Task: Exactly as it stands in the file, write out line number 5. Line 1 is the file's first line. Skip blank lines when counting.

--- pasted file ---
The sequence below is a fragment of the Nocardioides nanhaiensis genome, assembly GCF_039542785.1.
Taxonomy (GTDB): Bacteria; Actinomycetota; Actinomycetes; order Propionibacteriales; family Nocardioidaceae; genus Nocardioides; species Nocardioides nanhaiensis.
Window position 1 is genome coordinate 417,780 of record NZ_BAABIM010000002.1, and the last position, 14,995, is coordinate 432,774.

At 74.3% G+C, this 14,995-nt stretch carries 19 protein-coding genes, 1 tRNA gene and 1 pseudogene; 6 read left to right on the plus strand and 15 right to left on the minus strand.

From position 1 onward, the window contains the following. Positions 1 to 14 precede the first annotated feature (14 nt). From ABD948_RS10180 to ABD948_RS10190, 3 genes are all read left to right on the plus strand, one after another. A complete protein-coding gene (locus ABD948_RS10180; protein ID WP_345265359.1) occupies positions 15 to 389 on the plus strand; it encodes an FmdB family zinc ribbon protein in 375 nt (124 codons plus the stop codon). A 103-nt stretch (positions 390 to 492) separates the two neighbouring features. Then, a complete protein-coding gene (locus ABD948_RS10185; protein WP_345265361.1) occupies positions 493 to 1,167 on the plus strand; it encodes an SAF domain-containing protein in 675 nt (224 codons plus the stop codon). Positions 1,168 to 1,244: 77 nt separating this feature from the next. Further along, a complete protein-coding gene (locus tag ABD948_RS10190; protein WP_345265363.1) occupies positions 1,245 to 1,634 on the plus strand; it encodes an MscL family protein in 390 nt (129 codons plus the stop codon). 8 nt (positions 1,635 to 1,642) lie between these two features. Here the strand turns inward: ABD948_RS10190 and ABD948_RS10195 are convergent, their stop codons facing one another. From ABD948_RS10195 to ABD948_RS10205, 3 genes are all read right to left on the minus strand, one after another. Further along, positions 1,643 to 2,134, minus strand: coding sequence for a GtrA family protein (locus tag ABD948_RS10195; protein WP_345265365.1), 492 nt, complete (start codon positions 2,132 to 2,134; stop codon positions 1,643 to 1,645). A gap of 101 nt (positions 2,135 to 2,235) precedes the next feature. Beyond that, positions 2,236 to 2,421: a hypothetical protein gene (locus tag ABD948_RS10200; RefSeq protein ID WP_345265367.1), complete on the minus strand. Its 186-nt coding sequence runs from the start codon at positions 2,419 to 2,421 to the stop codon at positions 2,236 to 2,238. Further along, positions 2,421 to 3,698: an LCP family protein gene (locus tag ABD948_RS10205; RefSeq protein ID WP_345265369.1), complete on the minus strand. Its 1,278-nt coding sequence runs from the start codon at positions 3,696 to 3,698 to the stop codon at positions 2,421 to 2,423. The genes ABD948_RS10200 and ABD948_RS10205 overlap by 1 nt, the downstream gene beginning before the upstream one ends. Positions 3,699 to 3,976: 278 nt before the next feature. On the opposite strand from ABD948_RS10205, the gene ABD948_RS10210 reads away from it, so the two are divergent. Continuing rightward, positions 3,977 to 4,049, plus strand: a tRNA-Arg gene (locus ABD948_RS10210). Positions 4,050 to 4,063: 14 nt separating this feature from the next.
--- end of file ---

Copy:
From position 1 onward, the window contains the following. Positions 1 to 14 precede the first annotated feature (14 nt). From ABD948_RS10180 to ABD948_RS10190, 3 genes are all read left to right on the plus strand, one after another. A complete protein-coding gene (locus ABD948_RS10180; protein ID WP_345265359.1) occupies positions 15 to 389 on the plus strand; it encodes an FmdB family zinc ribbon protein in 375 nt (124 codons plus the stop codon). A 103-nt stretch (positions 390 to 492) separates the two neighbouring features. Then, a complete protein-coding gene (locus ABD948_RS10185; protein WP_345265361.1) occupies positions 493 to 1,167 on the plus strand; it encodes an SAF domain-containing protein in 675 nt (224 codons plus the stop codon). Positions 1,168 to 1,244: 77 nt separating this feature from the next. Further along, a complete protein-coding gene (locus tag ABD948_RS10190; protein WP_345265363.1) occupies positions 1,245 to 1,634 on the plus strand; it encodes an MscL family protein in 390 nt (129 codons plus the stop codon). 8 nt (positions 1,635 to 1,642) lie between these two features. Here the strand turns inward: ABD948_RS10190 and ABD948_RS10195 are convergent, their stop codons facing one another. From ABD948_RS10195 to ABD948_RS10205, 3 genes are all read right to left on the minus strand, one after another. Further along, positions 1,643 to 2,134, minus strand: coding sequence for a GtrA family protein (locus tag ABD948_RS10195; protein WP_345265365.1), 492 nt, complete (start codon positions 2,132 to 2,134; stop codon positions 1,643 to 1,645). A gap of 101 nt (positions 2,135 to 2,235) precedes the next feature. Beyond that, positions 2,236 to 2,421: a hypothetical protein gene (locus tag ABD948_RS10200; RefSeq protein ID WP_345265367.1), complete on the minus strand. Its 186-nt coding sequence runs from the start codon at positions 2,419 to 2,421 to the stop codon at positions 2,236 to 2,238. Further along, positions 2,421 to 3,698: an LCP family protein gene (locus tag ABD948_RS10205; RefSeq protein ID WP_345265369.1), complete on the minus strand. Its 1,278-nt coding sequence runs from the start codon at positions 3,696 to 3,698 to the stop codon at positions 2,421 to 2,423. The genes ABD948_RS10200 and ABD948_RS10205 overlap by 1 nt, the downstream gene beginning before the upstream one ends. Positions 3,699 to 3,976: 278 nt before the next feature. On the opposite strand from ABD948_RS10205, the gene ABD948_RS10210 reads away from it, so the two are divergent. Continuing rightward, positions 3,977 to 4,049, plus strand: a tRNA-Arg gene (locus ABD948_RS10210). Positions 4,050 to 4,063: 14 nt separating this feature from the next.